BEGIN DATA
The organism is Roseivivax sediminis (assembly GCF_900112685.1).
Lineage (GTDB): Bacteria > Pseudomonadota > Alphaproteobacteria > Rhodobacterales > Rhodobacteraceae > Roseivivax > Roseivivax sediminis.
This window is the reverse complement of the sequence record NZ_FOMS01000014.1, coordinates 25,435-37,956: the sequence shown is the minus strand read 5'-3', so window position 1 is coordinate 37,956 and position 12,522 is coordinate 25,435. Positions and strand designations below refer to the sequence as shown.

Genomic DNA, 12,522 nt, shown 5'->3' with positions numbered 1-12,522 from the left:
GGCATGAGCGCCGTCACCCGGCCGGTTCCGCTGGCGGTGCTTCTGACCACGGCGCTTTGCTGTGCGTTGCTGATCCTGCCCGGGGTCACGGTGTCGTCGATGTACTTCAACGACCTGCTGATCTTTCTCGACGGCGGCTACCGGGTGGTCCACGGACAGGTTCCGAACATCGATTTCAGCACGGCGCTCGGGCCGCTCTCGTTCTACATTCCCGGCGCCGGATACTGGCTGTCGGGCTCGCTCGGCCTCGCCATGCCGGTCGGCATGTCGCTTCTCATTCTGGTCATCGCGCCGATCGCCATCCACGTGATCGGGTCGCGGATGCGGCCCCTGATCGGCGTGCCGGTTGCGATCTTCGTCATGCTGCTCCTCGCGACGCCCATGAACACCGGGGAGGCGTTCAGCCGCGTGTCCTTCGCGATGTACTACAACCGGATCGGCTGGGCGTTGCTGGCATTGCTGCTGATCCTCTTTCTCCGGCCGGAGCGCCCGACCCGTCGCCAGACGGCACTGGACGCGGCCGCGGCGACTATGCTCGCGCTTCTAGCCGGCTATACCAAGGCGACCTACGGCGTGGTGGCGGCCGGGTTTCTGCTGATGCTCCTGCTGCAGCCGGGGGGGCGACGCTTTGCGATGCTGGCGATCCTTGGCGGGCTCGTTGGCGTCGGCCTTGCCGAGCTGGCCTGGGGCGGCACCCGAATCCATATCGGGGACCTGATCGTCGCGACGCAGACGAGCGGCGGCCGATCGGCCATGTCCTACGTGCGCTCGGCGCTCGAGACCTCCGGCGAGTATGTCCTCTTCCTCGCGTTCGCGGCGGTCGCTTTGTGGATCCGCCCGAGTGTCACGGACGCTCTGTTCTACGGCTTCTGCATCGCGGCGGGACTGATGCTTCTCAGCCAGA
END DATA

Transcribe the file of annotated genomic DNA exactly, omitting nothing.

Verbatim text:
The organism is Roseivivax sediminis (assembly GCF_900112685.1).
Lineage (GTDB): Bacteria > Pseudomonadota > Alphaproteobacteria > Rhodobacterales > Rhodobacteraceae > Roseivivax > Roseivivax sediminis.
This window is the reverse complement of the sequence record NZ_FOMS01000014.1, coordinates 25,435-37,956: the sequence shown is the minus strand read 5'-3', so window position 1 is coordinate 37,956 and position 12,522 is coordinate 25,435. Positions and strand designations below refer to the sequence as shown.

Genomic DNA, 12,522 nt, shown 5'->3' with positions numbered 1-12,522 from the left:
GGCATGAGCGCCGTCACCCGGCCGGTTCCGCTGGCGGTGCTTCTGACCACGGCGCTTTGCTGTGCGTTGCTGATCCTGCCCGGGGTCACGGTGTCGTCGATGTACTTCAACGACCTGCTGATCTTTCTCGACGGCGGCTACCGGGTGGTCCACGGACAGGTTCCGAACATCGATTTCAGCACGGCGCTCGGGCCGCTCTCGTTCTACATTCCCGGCGCCGGATACTGGCTGTCGGGCTCGCTCGGCCTCGCCATGCCGGTCGGCATGTCGCTTCTCATTCTGGTCATCGCGCCGATCGCCATCCACGTGATCGGGTCGCGGATGCGGCCCCTGATCGGCGTGCCGGTTGCGATCTTCGTCATGCTGCTCCTCGCGACGCCCATGAACACCGGGGAGGCGTTCAGCCGCGTGTCCTTCGCGATGTACTACAACCGGATCGGCTGGGCGTTGCTGGCATTGCTGCTGATCCTCTTTCTCCGGCCGGAGCGCCCGACCCGTCGCCAGACGGCACTGGACGCGGCCGCGGCGACTATGCTCGCGCTTCTAGCCGGCTATACCAAGGCGACCTACGGCGTGGTGGCGGCCGGGTTTCTGCTGATGCTCCTGCTGCAGCCGGGGGGGCGACGCTTTGCGATGCTGGCGATCCTTGGCGGGCTCGTTGGCGTCGGCCTTGCCGAGCTGGCCTGGGGCGGCACCCGAATCCATATCGGGGACCTGATCGTCGCGACGCAGACGAGCGGCGGCCGATCGGCCATGTCCTACGTGCGCTCGGCGCTCGAGACCTCCGGCGAGTATGTCCTCTTCCTCGCGTTCGCGGCGGTCGCTTTGTGGATCCGCCCGAGTGTCACGGACGCTCTGTTCTACGGCTTCTGCATCGCGGCGGGACTGATGCTTCTCAGCCAGA